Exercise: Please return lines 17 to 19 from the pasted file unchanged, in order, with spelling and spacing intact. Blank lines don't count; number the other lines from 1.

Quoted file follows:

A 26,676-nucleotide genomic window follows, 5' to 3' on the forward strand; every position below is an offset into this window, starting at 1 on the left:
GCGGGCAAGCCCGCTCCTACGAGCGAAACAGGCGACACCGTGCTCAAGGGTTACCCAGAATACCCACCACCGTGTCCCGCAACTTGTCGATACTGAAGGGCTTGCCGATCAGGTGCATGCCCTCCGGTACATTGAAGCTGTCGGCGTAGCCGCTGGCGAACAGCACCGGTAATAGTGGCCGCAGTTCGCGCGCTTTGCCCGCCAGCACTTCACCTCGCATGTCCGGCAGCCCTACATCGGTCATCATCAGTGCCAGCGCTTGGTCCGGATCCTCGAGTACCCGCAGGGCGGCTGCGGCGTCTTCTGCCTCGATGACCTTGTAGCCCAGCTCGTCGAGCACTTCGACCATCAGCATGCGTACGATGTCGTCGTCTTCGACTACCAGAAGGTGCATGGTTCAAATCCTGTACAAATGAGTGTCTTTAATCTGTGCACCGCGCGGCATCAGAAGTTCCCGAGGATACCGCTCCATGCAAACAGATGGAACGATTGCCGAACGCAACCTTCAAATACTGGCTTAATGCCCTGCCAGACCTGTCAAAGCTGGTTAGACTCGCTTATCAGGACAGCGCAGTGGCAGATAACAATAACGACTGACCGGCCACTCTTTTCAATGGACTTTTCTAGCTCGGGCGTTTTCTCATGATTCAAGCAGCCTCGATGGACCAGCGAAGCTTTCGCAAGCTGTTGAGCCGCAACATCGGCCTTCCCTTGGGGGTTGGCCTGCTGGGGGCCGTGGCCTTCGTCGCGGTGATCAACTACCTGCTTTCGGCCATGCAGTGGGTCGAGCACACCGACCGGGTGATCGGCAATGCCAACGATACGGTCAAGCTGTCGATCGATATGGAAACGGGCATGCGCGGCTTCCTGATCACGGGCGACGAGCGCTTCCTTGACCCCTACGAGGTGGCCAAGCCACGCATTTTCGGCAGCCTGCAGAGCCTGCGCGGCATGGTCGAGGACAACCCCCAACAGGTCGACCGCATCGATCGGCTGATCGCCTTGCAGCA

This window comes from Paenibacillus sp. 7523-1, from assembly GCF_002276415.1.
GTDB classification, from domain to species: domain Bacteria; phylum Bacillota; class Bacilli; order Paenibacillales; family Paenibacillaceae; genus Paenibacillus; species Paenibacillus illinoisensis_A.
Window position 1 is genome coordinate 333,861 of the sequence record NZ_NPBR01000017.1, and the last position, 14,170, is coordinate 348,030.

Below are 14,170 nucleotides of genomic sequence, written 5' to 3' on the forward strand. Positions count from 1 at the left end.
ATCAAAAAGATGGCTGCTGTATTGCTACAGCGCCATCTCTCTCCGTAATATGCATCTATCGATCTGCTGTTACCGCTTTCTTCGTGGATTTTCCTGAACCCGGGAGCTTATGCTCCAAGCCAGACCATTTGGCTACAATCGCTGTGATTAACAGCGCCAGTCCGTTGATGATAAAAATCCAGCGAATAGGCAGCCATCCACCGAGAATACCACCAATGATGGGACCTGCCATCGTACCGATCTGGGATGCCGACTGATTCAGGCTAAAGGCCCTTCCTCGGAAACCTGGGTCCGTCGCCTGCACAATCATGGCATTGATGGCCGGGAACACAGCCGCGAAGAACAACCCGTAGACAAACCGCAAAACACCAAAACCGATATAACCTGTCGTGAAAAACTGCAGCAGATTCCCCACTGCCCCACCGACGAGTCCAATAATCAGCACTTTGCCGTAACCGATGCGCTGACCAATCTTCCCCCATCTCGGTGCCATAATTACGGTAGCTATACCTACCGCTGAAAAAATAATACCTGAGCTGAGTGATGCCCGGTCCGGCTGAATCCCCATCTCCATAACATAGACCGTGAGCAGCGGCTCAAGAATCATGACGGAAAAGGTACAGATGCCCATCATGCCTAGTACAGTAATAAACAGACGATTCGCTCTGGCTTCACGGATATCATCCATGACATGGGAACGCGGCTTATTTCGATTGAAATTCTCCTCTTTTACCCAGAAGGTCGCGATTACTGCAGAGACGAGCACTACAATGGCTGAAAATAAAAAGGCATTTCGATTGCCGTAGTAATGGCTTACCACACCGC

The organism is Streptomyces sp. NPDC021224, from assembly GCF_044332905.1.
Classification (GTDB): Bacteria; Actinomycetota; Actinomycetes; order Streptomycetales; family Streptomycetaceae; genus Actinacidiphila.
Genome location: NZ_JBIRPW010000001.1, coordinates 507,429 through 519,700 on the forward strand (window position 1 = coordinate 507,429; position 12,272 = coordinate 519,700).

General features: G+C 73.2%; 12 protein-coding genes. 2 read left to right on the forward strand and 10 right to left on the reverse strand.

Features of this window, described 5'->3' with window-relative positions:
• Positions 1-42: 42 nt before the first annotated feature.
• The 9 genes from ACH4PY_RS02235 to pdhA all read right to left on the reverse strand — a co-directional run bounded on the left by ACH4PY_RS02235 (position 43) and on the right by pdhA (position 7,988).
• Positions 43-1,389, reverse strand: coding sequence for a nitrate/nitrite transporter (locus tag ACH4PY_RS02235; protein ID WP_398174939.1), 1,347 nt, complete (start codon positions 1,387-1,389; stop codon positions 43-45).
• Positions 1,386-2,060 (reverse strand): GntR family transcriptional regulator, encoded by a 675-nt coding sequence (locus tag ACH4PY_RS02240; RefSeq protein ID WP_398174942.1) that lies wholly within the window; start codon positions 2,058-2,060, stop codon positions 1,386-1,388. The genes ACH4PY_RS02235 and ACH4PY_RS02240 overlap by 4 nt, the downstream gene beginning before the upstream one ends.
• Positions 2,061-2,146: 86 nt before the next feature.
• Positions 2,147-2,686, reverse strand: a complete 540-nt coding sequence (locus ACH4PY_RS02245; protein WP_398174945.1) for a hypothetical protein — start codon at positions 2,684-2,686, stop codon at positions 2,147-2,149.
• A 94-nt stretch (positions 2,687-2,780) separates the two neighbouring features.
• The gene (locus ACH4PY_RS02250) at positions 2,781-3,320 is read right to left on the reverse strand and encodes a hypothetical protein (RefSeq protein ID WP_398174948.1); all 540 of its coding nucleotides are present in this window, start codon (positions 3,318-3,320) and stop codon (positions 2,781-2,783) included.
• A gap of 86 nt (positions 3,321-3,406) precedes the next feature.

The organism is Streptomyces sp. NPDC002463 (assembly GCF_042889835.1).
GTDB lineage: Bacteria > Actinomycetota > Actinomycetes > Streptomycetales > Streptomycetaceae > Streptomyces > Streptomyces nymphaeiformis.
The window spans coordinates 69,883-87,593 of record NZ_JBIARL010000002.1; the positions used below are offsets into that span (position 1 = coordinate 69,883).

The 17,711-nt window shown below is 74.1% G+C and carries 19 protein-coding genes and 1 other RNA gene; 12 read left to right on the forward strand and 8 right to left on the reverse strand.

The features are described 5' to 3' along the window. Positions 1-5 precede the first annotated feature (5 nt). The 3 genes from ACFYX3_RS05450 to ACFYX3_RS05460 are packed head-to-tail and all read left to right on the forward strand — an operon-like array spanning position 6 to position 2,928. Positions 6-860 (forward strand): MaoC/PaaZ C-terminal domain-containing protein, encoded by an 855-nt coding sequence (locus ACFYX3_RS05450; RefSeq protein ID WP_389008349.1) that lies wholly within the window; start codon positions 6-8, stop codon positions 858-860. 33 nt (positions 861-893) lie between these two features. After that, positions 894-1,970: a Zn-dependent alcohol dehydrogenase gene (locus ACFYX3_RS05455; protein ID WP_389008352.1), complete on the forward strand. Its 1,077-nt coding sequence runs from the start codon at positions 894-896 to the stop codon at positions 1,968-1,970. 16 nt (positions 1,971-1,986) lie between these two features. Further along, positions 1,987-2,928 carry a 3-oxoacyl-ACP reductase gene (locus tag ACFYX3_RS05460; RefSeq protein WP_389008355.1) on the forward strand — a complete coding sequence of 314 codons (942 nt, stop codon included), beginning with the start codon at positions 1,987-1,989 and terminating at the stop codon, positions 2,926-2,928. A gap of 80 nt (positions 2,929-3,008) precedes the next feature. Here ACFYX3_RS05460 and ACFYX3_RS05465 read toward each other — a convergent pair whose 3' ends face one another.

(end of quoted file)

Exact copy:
• Positions 2,061-2,146: 86 nt before the next feature.
• Positions 2,147-2,686, reverse strand: a complete 540-nt coding sequence (locus ACH4PY_RS02245; protein WP_398174945.1) for a hypothetical protein — start codon at positions 2,684-2,686, stop codon at positions 2,147-2,149.
• A 94-nt stretch (positions 2,687-2,780) separates the two neighbouring features.